Documentation |
Complex conjugation
This functionality does not run in MATLAB.
conjugate(z) conjugate(L)
conjugate(z) computes the conjugate ℜ(z) - i ℑ(z) of a complex number z = ℜ(z) + i ℑ(z).
For numbers of type DOM_INT, DOM_RAT, DOM_FLOAT, or DOM_COMPLEX, the conjugate is computed directly and very efficiently.
conjugate can handle symbolic expressions. Properties of identifiers are taken into account (see assume). An identifier z without any property is assumed to be complex, and the symbolic call conjugate(z) is returned. See Example 2.
conjugate knows how to handle special mathematical functions, such as:
_mult _plus _power abs cos cosh cot coth csc csch erf erfc exp gamma igamma sec sech sin sinh tan tanh
See Example 1.
If conjugate does not know how to handle a special mathematical function, then a symbolic conjugate call is returned. See Example 3.
This function is automatically mapped to all entries of container objects such as arrays, lists, matrices, polynomials, sets, and tables.
conjugate knows how to handle sums, products, the exponential function and the sine function:
conjugate((1 + I)*exp(2 - 3*I))
delete z: conjugate(z + 2*sin(3 - 5*I))
conjugate reacts to properties of identifiers:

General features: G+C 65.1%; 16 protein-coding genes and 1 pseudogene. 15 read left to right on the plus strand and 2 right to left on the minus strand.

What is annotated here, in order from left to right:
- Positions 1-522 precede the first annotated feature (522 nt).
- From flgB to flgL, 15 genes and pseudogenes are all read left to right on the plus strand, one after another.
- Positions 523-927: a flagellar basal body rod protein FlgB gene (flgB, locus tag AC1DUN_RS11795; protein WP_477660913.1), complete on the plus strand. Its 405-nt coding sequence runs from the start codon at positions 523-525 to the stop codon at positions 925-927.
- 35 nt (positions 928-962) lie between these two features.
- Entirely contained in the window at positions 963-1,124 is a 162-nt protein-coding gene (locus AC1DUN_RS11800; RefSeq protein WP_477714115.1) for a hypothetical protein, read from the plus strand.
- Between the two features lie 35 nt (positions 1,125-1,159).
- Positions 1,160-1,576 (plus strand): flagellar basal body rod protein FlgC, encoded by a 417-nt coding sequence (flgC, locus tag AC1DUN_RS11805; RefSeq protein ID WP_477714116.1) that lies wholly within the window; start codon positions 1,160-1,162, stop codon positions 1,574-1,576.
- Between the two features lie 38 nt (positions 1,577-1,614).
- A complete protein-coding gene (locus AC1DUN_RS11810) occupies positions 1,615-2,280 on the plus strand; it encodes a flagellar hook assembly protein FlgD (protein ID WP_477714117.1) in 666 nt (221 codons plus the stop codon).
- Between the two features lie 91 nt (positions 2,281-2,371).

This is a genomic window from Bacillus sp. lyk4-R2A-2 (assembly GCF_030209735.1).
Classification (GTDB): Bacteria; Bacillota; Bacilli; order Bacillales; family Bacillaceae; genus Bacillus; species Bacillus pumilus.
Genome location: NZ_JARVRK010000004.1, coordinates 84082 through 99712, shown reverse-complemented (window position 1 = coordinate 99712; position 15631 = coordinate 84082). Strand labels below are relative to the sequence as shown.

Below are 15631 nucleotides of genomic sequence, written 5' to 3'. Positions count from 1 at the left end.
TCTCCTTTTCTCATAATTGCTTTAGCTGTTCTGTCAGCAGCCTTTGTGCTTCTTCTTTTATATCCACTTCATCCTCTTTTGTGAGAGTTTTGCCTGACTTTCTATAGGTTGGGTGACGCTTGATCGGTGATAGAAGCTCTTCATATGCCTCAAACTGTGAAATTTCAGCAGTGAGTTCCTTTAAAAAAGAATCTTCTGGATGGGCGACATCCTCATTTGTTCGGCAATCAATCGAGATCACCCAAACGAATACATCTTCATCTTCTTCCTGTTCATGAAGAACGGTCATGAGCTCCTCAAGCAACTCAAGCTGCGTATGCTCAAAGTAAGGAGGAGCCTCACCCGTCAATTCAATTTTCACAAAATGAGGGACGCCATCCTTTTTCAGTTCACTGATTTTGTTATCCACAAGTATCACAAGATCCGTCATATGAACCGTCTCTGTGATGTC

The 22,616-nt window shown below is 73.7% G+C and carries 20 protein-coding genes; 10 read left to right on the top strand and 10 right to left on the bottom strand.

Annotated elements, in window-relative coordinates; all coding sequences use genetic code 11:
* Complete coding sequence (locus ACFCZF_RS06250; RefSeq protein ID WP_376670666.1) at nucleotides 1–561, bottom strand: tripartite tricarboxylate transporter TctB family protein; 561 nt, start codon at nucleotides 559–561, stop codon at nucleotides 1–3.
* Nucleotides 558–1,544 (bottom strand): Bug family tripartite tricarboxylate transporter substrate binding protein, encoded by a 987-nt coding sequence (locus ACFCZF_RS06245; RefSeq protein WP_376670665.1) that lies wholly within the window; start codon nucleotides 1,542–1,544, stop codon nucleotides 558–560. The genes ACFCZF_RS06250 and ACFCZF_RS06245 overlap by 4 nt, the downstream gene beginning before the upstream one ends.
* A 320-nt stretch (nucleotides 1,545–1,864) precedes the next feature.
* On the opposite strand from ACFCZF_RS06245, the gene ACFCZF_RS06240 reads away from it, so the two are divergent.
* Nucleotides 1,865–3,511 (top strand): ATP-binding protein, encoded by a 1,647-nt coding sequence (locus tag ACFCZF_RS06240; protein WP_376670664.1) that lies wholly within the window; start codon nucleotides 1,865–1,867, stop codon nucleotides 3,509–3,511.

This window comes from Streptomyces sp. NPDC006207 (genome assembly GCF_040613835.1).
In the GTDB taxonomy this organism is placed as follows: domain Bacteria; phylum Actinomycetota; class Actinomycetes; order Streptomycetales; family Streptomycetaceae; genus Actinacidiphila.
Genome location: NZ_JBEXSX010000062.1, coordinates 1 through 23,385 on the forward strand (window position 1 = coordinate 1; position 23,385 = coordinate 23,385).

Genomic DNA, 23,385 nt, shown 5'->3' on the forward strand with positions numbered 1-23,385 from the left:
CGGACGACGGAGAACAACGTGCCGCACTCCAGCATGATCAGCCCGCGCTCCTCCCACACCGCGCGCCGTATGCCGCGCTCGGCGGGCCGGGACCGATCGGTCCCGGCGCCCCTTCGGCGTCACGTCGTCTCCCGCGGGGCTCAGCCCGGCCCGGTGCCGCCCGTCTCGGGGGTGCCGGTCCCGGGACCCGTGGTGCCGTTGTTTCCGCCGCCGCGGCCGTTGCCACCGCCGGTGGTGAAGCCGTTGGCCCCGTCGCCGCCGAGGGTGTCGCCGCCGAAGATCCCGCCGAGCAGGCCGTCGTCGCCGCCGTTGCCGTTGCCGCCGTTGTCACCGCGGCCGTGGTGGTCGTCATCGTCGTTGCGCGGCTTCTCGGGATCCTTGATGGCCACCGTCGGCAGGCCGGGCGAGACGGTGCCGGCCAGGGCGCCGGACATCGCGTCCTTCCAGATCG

delete x, y: assume(x, Type::Real): conjugate(x), conjugate(y)
If the input contains a function that the system does not know, then a symbolic conjugate call is returned:
delete f, z: conjugate(f(z) + I)
Now suppose that f is some user-defined mathematical function, and that holds for all complex numbers z. To extend the functionality of conjugate to f, we embed it into a function environment and suitably define its "conjugate" slot:
f := funcenv(f): f::conjugate := u -> f(conjugate(u)):
Now, whenever conjugate is called with an argument of the form f(u), it calls f::conjugate(u), which in turn returns f(conjugate(u)):
conjugate(f(z) + I), conjugate(f(I))
z | |
L |
A container object: an array, an hfarray, a list, a matrix, a polynomial, a set, or a table. |
If a subexpression of the form f(u,..) occurs in z and f is a function environment, then conjugate attempts to call the slot "conjugate" of f to determine the conjugate of f(u,..). In this way, you can extend the functionality of conjugate to your own special mathematical functions.
The slot "conjugate" is called with the arguments u,.. of f.
If f has no slot "conjugate", then the subexpression f(u,..) is replaced by the symbolic call conjugate(f(u...)) in the returned expression.
See Example 3.
Similarly, if an element d of a library domainT occurs as a subexpression of z, then conjugate attempts to call the slot "conjugate" of that domain with d as argument to compute the conjugate of d.
If T does not have a slot "conjugate", then d is replaced by the symbolic call conjugate(d) in the returned expression.